Is the Boeing 777 aricraft safe?
In the last week, accident investigators determined the piece of wreckage found on shore in Saint-Andre, Reunion Island, was part of a Boeing 777 aircraft, which may belong to the missing Malaysia Airline Flight MH370. While this unexpected news brings up the hope finding the ultimate reason of this mysterious air crash, it also brings out the question to us again - How safe Boeing 777, as the most famous aircraft type in the world could be? In the past year, Boeing 777 had two world-awakening flight accidents which caused hundreds of people lost their lives. One of which, the missing MH370, has became the recent world’s greatest aviation mystery. We have no idea how and where this Boeing 777 disappeared in the Indian Ocean. However, even after these two deadly accidents, Boeing 777’s aviation record is still among the best in aviation history.
13 Flight Accidents of Boeing 777
In Safe Flights‘ database,ever since Boeing 777 entered service in June 1995, there have been 13 accidents of Boeing 777, 5 of them have led to the total destruction of the aircraft, and MH370 is the only one of this type has vanished over the sea.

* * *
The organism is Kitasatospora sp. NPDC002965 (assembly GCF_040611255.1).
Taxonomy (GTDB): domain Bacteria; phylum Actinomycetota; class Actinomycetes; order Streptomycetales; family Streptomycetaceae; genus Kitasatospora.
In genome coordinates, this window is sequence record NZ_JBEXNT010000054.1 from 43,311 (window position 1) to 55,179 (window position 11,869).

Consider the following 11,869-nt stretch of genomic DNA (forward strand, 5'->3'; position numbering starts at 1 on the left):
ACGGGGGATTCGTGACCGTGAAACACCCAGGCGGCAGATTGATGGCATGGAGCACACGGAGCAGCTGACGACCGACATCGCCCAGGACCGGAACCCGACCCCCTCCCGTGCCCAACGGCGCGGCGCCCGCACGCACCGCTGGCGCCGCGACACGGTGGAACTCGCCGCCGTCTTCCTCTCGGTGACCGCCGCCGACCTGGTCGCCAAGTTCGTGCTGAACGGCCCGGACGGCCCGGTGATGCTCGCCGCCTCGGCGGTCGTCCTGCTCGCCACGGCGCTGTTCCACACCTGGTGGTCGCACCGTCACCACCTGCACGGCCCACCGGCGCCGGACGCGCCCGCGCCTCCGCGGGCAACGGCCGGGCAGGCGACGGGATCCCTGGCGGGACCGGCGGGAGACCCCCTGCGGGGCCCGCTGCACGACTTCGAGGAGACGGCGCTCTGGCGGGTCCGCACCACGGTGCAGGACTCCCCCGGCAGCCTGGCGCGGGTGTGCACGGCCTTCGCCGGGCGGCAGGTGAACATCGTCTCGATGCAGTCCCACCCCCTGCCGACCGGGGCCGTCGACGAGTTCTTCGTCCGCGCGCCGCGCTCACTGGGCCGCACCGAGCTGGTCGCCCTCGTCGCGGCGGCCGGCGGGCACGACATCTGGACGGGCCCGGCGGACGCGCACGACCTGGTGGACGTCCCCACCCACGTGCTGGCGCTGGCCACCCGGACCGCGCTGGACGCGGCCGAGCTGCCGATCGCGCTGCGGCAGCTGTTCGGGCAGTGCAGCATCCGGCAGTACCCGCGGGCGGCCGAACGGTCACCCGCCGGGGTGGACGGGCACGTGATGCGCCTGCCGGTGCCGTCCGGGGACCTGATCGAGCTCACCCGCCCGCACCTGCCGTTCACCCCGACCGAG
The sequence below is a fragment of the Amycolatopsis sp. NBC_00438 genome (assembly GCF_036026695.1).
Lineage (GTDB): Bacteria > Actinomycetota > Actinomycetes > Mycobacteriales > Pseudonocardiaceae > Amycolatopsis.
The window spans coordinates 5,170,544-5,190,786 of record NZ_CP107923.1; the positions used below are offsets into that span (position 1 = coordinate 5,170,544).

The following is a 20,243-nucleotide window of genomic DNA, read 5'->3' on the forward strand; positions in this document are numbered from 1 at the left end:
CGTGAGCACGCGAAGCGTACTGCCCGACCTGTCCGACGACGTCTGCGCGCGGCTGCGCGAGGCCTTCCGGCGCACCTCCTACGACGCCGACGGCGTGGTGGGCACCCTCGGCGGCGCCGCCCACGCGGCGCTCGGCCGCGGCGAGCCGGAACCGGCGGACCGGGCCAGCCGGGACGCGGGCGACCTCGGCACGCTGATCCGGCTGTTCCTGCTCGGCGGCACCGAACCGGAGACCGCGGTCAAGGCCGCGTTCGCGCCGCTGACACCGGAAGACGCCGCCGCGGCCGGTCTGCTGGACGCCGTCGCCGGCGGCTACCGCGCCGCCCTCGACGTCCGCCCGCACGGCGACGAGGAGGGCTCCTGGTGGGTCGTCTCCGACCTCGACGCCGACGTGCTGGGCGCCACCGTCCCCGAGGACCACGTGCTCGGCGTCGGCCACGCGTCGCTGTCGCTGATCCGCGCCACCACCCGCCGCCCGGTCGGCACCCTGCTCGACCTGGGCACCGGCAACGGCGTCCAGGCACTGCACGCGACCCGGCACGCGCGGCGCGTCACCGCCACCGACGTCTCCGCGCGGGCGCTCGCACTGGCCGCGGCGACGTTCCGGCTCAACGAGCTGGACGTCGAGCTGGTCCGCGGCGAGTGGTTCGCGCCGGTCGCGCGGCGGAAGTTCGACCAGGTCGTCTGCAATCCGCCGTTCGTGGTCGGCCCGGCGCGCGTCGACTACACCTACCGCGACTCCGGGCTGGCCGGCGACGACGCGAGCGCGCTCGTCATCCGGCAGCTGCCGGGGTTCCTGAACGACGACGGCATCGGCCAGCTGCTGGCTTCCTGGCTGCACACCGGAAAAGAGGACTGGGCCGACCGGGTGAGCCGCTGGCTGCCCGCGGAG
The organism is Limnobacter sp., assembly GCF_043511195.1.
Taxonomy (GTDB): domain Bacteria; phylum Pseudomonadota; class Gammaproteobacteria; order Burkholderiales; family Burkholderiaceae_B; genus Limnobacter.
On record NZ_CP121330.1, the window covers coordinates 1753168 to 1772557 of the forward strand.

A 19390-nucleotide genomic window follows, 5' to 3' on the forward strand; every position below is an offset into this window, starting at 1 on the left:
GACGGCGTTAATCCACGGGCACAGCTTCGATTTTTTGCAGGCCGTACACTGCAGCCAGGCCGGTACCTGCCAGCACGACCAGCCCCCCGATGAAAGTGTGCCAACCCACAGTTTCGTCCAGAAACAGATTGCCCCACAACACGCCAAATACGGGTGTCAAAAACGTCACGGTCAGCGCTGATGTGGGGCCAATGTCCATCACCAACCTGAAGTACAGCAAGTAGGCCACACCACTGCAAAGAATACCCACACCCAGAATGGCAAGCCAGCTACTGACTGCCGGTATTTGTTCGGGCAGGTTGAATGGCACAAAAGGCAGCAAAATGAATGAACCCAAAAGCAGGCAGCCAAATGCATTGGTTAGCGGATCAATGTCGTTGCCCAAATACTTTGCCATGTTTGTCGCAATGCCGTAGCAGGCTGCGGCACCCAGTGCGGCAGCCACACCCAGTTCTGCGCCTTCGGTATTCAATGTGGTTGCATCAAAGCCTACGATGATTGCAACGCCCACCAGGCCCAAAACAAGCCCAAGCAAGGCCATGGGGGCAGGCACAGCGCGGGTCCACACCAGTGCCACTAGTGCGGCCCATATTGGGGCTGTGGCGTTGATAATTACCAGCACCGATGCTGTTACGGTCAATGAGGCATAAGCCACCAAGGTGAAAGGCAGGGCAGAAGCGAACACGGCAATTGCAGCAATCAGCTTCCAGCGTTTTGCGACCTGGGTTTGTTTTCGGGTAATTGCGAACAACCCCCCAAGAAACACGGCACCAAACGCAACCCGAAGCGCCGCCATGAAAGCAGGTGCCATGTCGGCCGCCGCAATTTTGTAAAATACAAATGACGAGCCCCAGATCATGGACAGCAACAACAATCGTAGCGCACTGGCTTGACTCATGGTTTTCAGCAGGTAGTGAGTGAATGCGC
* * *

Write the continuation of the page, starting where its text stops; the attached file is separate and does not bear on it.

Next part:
The first Boeing 777 hull loss was a British Airways jet on January 17, 2008 which landed 1,000 feet short of the runway. The fuel-oil heat exchanger of its engines are clogged by ice crystals in the fuel.
The second hull loss was in July 2011 when an Egypt Air jet caught fire at Cairo international Airport. The electrical fault or short circuit in oxygen system was the reason caused the fire.
The third was in July 2013 when a Boeing 777 of Asiana Airways crashed at San Francisco International Airport. Its landing gear and tail struck the seawall of San Francisco Bay.
The last two were MH370 and MH17. MH17 was shot down over the Russian Ukrainian border in July 2014.
Safest Wide-body Commercial Airliner
According to a chart published by Boeing in its airline accidents report, Boeing 777 was the safest wide-body commercial airliner in longtime service before any fatal accident. It only has 0.29 total hull loss per million departures. Today’s 777 operators still enjoy a 99.3 percent dispatch reliability rate, which Boeing calls “the highest amongst all twin-aisle airplanes in service today.”
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